Lauren Case is a senior at the University of Texas at Austin, where she is majoring in Mathematics with a concentration in Actuarial Science. Lauren is president of the Actuarial Science Club at UT Austin and is interning at the actuarial consulting firm Rudd and Wisdom this summer. We spoke with Lauren in May 2019.
Tell us one thing about you that’s not on your resume.
I swim on the team at the University of Texas. Throughout high school, I was actually a member of the U.S. National Junior Team for swimming, so I got to travel to Singapore, Ireland, and then across the country to represent the U.S. in international competitions. I had the opportunity to experience other cultures and meet athletes from all around the world, which was really cool.
What has your experience at UT Austin been like?
I’ve had a great experience overall. I came to UT Austin from out of state. I’m from Woodstock, Georgia, which is a far suburb of Atlanta. I actually came to UT for athletics—I was recruited here to swim. My swimming experience has been great. We’ve won a couple of Big 12 Conference championships, I’ve gotten to travel across the U.S. and represent my school, and I’ve made a lot of lifelong friends. I love my teammates and all of our coaches and support staff, and that’s kind of become my family here. UT Austin is a very big school, so it’s been nice to find a community that I can feel a part of.
With actuarial science, you have the opportunity to apply math knowledge and a little bit of business acumen to real-world issues.
On the academic side, being a part of the actuarial program, I feel like I’ve made so many friends and connections with our professors. That’s also been a small community for me to be a part of.
I’ve been in the Actuarial Science Club, so I’ve gotten to meet a lot of my classmates and a lot of employers, which has been exciting. I’m actually traveling to New Orleans next weekend for a Casualty Actuary Society conference, so that’s also really exciting.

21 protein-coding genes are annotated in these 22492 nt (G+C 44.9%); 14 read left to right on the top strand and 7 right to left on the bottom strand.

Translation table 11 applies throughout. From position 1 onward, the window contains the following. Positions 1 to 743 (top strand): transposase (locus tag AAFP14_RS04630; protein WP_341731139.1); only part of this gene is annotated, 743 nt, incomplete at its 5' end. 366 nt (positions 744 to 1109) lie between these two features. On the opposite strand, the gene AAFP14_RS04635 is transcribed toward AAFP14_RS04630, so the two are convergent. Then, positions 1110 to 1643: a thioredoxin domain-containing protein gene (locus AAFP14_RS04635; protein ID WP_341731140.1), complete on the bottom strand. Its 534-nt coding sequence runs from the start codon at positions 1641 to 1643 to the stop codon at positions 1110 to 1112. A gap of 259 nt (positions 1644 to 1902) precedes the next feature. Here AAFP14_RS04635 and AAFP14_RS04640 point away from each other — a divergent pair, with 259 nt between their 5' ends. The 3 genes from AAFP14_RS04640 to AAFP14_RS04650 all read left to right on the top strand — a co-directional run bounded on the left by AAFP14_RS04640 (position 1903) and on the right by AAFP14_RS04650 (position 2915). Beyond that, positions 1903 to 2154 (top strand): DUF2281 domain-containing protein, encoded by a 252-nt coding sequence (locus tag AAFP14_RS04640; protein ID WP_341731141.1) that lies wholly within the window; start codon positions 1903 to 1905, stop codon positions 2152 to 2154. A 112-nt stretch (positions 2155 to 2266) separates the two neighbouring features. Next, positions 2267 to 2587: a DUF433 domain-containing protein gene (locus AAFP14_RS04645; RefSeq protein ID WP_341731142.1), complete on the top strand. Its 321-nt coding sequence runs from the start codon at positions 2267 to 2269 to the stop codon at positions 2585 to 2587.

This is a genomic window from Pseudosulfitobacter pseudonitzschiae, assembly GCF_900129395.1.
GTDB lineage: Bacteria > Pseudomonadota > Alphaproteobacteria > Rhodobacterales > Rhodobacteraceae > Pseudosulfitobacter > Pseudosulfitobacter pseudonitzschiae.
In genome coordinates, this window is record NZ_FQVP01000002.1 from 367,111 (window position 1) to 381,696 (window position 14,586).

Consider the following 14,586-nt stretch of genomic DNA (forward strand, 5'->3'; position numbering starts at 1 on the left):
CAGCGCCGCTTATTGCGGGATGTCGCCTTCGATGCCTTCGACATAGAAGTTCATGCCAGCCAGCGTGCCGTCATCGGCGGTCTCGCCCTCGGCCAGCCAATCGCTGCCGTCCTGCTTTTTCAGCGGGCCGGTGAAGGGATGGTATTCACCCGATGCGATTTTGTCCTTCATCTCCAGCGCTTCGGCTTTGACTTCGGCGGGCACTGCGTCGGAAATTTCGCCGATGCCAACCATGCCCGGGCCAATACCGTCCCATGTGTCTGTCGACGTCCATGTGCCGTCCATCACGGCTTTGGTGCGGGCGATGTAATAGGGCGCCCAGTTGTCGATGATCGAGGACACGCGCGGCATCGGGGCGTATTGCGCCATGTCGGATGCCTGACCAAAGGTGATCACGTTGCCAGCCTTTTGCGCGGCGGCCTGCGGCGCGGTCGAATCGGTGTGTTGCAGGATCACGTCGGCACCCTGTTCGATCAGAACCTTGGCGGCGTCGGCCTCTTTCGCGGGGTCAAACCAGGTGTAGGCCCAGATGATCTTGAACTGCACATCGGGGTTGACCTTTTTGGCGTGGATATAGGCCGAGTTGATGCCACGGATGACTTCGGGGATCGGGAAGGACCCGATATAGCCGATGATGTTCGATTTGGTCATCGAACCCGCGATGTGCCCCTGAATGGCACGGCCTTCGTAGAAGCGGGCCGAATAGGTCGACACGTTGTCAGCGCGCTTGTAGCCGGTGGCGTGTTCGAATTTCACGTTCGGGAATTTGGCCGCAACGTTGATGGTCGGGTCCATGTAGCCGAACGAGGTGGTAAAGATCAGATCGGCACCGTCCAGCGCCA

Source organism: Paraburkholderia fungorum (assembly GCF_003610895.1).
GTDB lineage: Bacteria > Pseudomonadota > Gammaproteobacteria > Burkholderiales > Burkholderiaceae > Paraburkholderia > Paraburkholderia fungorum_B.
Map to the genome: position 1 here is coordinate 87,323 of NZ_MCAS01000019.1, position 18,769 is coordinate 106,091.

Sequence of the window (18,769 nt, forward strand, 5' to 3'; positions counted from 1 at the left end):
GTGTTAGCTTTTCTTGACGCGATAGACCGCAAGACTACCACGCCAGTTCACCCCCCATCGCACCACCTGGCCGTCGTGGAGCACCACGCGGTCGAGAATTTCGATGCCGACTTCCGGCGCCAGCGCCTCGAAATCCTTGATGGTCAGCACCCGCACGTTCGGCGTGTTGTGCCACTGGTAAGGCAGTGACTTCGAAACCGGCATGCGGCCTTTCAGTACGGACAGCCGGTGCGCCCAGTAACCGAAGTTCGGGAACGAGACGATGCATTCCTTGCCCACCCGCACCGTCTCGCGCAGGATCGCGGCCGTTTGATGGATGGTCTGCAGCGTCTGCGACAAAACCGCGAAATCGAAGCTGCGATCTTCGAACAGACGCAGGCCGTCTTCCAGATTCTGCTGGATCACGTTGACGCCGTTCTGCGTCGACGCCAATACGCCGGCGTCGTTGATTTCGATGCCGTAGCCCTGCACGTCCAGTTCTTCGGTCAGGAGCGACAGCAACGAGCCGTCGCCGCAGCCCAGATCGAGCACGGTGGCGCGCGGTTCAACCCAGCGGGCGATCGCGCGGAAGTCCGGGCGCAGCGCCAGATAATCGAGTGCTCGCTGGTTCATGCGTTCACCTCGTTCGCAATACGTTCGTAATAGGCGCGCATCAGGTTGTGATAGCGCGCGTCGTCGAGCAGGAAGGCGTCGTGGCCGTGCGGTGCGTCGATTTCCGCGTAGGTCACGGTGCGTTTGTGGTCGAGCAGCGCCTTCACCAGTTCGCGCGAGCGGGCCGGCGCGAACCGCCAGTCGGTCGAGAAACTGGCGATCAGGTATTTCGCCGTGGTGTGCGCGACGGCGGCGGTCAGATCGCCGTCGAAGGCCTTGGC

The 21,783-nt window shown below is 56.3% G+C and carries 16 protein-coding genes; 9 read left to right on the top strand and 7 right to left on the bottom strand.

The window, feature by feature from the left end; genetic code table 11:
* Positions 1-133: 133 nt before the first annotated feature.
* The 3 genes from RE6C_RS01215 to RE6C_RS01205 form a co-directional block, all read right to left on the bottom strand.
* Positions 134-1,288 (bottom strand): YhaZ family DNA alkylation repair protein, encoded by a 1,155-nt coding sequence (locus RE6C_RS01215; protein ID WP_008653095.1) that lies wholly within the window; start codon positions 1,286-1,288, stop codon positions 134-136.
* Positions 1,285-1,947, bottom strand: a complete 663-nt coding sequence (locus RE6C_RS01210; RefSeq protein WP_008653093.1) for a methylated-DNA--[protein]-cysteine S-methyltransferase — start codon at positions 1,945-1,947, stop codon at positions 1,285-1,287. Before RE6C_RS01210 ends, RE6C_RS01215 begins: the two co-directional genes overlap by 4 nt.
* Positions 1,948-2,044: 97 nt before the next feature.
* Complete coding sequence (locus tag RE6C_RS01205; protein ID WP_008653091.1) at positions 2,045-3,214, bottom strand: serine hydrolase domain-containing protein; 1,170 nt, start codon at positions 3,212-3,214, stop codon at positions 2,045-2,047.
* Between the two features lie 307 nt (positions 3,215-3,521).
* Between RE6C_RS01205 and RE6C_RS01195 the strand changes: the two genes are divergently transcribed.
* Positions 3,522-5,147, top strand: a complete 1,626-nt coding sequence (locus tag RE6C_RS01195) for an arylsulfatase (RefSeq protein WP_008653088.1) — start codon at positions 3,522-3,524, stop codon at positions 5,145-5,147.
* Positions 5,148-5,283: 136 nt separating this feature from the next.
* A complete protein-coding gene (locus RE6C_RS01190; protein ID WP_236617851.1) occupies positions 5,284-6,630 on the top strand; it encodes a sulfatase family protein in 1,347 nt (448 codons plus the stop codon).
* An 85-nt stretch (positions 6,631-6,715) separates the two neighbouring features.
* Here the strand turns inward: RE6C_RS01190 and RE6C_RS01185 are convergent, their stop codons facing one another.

Austin, the city, is really fun. They call it the weirdest city in the U.S., and it is definitely weird, but there is always something going on. I’ve been to a lot of concerts, there’s a lot of outdoors activities to do, and we have a really fun downtown.
What other schools were you considering, and why did you choose UT Austin?
I was looking at the University of Georgia because it’s close to home and also the University of Arizona, University of Louisville, and Stanford University. I had a pretty tough decision to make in the end, but for me it came down to what school I felt combined academics with athletics the best. UT, having a specific actuarial program, not just applied math, was really big for me. And I felt confident this would be a place where I could feel successful both in the classroom as well as in athletics.
What influenced you to pursue an actuarial science program?
I decided on actuarial science during my junior year of high school, which is when I started looking at colleges. For me, I’ve always had an aptitude for math. I’ve loved problem solving. What I liked about actuarial science was that it seemed to be where you could apply math to real-world problems, and it’s kind of easy to visualize. It’s not as abstract as I’ve seen math before.
I wanted to be able to use actuarial science to do things in the business world or in the insurance industry and get a chance to solve problems. It seemed like if you were majoring in math, you either did actuarial science or you taught math. And, I realize now, those are not the only two options, but at the time that’s what it seemed like, and I didn’t want to teach, so I chose actuarial science.